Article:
I fell into the wonderful world of illustration around this time last year when I was struggling through my mental health; drawing how I was feeling helped me overcome difficult emotions and in many ways was the reason I was finally able to get to the point in my life where I could say confidently “I am recovered.”
Without going into too much detail right now (I’m sure I will end up sharing more on this topic in the future!), my main struggles were learning to accept my body for the way it was and now simply is. Growing up I was led to believe I was the fat kid of the class, because the girls around me made a point in telling me I was bigger than everyone else. I didn’t know myself well enough, nor did I have the confidence to disagree with what was being said about me. My eyes were distorted to see something that wasn’t true for the entirety of my childhood and teenage years.
Until one day in March of 2015, I was sick and tired (literally) of starving, punishing and hating my body. I didn’t know how to get up in the morning and not groan in the mirror at my reflection; it was as though I was hoping to wake up an entirely different person! Awful! But thankfully my body and my mind were fighting back the irrational side of myself; something told me I needed to heal straight away if I wanted to live my life authentically and happy.
It was this reason alone that I began my journey in learning how to accept my body and who I am, the way the universe has made me. Instead of denying parts of myself that I disliked, I learned to either accept them as they were, or if I was feeling particularly powerful, I could even learn to love them!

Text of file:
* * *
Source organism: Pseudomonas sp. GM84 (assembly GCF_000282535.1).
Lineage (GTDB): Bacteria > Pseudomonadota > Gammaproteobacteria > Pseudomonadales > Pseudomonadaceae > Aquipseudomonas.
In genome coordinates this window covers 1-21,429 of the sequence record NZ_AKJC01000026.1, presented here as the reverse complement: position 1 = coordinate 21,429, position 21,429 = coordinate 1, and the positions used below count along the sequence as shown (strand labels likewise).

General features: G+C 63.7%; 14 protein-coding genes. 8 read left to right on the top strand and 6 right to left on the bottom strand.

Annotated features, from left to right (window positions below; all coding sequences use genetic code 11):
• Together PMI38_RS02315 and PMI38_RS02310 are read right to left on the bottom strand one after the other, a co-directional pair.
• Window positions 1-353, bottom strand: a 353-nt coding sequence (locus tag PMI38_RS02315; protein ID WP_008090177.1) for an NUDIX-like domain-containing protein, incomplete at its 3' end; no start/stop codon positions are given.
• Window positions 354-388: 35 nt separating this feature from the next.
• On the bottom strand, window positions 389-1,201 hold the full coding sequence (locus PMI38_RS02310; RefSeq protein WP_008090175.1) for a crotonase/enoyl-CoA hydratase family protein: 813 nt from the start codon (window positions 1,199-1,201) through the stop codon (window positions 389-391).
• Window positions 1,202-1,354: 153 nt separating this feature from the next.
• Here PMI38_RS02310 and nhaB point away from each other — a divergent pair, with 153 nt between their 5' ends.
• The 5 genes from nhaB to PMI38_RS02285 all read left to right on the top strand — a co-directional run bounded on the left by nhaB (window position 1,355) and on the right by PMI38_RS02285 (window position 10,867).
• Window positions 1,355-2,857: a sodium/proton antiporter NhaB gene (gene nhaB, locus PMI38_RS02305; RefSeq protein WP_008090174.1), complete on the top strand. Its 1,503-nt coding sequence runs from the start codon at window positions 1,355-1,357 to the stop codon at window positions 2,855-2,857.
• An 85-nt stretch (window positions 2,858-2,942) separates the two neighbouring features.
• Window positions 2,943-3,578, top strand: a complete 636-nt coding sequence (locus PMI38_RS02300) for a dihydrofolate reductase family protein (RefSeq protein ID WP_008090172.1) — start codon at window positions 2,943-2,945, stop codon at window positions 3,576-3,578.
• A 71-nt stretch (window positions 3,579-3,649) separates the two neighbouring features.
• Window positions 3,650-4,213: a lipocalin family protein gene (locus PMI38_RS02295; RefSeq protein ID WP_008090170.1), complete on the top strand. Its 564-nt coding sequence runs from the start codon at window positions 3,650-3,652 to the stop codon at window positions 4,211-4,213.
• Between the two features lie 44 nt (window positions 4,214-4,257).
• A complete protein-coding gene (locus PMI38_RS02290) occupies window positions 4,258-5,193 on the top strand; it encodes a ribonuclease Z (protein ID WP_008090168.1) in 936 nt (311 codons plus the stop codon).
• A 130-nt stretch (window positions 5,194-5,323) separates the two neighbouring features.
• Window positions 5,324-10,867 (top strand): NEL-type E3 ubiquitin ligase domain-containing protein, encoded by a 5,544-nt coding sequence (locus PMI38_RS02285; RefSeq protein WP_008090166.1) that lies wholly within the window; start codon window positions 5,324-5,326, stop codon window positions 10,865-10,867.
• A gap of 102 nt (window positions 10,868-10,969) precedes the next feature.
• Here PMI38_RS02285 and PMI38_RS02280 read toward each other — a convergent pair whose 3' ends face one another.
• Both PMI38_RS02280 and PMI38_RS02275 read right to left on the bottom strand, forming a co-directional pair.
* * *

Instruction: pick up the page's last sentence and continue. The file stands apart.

Every day for months I sat in front of the mirror and recited to myself “It is okay, you are doing great! You look beautiful!”. It was incredibly cheesy and made me cringe at the start, but after a while it became part of my routine.
For much of my life it felt almost second nature to negatively talk about myself, “That was really crap of you Sian”, “You aren’t pretty/skinny/fit/ enough”. Changing the habit and replacing my anti-self self talk took a lot of will power, but it brought about the most visible change in my attitude towards myself and others. I think it was that monumental mental shift I made that helped me transition from self loathing to love. I realised I had my priorities all mixed up; what was the point in living a life where I didn’t even like myself? How can I possibly find love for other things and people if I cannot even accept who I am?
In the end your appearance means nothing if your soul is dying. We all have so much more to give than our physical selves. Until you realise the importance of kindness, courage, intelligence, humour, empathy and thousands of other things that only a strong heart and soul can fathom, life is limited. So go, discover what you have to give to yourself, by starting to listen to what your body is telling you it wants. If it wants food then feed. If it wants exercise, then run. If it wants sleep, then rest. If it wants love, then give.
If you take it one day at a time, you will find love for yourself and the body you live in. Don’t give up!